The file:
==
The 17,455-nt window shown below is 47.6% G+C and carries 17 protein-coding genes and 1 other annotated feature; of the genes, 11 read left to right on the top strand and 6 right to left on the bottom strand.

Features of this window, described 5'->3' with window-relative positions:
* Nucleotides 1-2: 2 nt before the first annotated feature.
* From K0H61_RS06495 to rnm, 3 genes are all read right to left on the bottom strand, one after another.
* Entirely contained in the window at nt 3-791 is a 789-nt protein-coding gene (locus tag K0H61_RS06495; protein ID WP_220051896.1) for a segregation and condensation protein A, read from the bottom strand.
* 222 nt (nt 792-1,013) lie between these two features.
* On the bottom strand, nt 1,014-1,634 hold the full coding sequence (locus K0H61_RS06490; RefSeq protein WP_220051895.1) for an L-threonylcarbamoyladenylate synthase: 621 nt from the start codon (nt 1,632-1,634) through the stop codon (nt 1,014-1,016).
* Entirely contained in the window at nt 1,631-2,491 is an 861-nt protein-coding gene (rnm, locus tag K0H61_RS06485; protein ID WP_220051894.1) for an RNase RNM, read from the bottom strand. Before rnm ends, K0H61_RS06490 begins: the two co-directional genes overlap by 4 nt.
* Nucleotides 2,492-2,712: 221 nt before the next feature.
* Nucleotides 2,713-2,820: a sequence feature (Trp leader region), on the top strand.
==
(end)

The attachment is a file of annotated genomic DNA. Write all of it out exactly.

The 17,455-nt window shown below is 47.6% G+C and carries 17 protein-coding genes and 1 other annotated feature; of the genes, 11 read left to right on the top strand and 6 right to left on the bottom strand.

Features of this window, described 5'->3' with window-relative positions:
* Nucleotides 1-2: 2 nt before the first annotated feature.
* From K0H61_RS06495 to rnm, 3 genes are all read right to left on the bottom strand, one after another.
* Entirely contained in the window at nt 3-791 is a 789-nt protein-coding gene (locus tag K0H61_RS06495; protein ID WP_220051896.1) for a segregation and condensation protein A, read from the bottom strand.
* 222 nt (nt 792-1,013) lie between these two features.
* On the bottom strand, nt 1,014-1,634 hold the full coding sequence (locus K0H61_RS06490; RefSeq protein WP_220051895.1) for an L-threonylcarbamoyladenylate synthase: 621 nt from the start codon (nt 1,632-1,634) through the stop codon (nt 1,014-1,016).
* Entirely contained in the window at nt 1,631-2,491 is an 861-nt protein-coding gene (rnm, locus tag K0H61_RS06485; protein ID WP_220051894.1) for an RNase RNM, read from the bottom strand. Before rnm ends, K0H61_RS06490 begins: the two co-directional genes overlap by 4 nt.
* Nucleotides 2,492-2,712: 221 nt before the next feature.
* Nucleotides 2,713-2,820: a sequence feature (Trp leader region), on the top strand.